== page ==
The U.S. Department of Commerce announced its preliminary determination that a cash-deposit requirement for an estimated antidumping duty, or tariff, will be instituted in connection with imports of 53-foot domestic dry containers from China.
The Commerce Department found that imports of “domestic containers” from China were being dumped in the U.S. market, assigning rates of 24.27 percent for the producer China International Marine Container Group (CIMC) and 153.24 percent for the producer Singamas. “All other” exporters in China were assigned a preliminary dumping margin of 24.27 percent.
It marks the second time in recent months that the Department of Commerce has found Chinese producers to be engaging in unfair trade practices. In September, the Department had made a preliminary determination in the parallel countervailing duty investigation of these producers, finding that both CIMC and Singamas had received impermissible subsidies from the Government of China. At that time, the Commerce Department instituted a cash deposit requirement in the amount of 10.46 percent and 7.13 percent for CIMC and Singamas, respectively. “All other” exporters were assigned a rate of 8.80 percent in the prior preliminary determination.
As a result of today’s action, imports of 53-foot domestic dry containers from China will be subject to a cash deposit requirement in an amount of the estimated tariffs, as a condition for importing these containers into the U.S. market. The new cash-deposit requirements, which will go into effect in about one week, will generally amount to the sum total of the margins found for each company in the countervailing duty and antidumping duty investigations.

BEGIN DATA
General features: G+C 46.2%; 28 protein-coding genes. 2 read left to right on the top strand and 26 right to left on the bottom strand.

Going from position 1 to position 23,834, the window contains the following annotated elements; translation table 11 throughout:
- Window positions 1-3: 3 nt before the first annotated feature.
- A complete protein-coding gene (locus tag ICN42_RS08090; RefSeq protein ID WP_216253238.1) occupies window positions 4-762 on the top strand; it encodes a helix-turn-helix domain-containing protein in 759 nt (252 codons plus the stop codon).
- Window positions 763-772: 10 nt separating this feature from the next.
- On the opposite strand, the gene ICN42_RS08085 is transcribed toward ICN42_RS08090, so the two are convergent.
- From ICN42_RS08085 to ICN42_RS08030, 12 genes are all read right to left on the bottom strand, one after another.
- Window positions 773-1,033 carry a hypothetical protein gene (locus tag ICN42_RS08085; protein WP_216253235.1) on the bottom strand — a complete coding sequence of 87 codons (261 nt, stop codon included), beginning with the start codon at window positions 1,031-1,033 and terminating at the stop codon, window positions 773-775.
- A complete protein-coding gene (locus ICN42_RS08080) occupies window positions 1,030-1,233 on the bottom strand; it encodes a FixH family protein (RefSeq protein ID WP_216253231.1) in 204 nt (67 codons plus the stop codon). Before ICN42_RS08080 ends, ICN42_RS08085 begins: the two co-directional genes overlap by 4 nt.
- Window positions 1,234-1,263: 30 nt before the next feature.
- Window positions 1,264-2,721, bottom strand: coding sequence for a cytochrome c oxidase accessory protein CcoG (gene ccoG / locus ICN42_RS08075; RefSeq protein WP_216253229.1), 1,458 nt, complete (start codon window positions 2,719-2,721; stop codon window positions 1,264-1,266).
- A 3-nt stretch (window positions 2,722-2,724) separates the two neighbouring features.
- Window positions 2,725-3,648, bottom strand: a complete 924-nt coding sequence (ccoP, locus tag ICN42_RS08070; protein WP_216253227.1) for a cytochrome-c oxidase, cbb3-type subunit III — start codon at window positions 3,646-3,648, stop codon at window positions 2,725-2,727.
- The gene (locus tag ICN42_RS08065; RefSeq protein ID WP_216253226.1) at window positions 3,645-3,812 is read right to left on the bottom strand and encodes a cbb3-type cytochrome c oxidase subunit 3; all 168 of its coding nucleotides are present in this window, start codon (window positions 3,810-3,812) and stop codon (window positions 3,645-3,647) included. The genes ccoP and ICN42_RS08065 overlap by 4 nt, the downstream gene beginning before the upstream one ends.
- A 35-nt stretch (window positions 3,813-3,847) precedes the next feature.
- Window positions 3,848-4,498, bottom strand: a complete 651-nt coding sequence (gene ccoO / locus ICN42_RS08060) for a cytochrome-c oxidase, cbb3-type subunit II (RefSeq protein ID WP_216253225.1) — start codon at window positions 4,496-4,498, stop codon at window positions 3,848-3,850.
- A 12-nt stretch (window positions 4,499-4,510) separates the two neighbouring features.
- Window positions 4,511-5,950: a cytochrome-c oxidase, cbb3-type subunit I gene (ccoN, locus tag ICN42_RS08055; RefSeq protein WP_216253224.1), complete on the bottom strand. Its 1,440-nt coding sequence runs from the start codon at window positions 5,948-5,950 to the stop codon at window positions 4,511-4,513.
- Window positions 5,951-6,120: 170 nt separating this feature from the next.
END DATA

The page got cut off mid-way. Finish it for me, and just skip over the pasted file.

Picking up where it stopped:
The unfair trade investigations of imports from China were conducted in response to a petition filed in April 2014 by Stoughton Trailers, LLC. Stoughton Trailers, headquartered in Stoughton, Wisconsin, alleged in its petition that unfairly traded imports of these containers from China have prevented the industry from establishing a competitive footing in the U.S. market.
The cash-deposit requirements announced are preliminary. A final determination will be made by the Department of Commerce in both the antidumping and countervailing duty investigations in the first half of 2015, which could change the cash-deposit requirement rates. Between now and then, Commerce Department officials will conduct intensive on-site investigation activities with the Chinese producers to verify the information presented in their questionnaire responses. There will also be opportunities for all parties to the investigation to present additional factual information, as well as legal arguments, to the Department.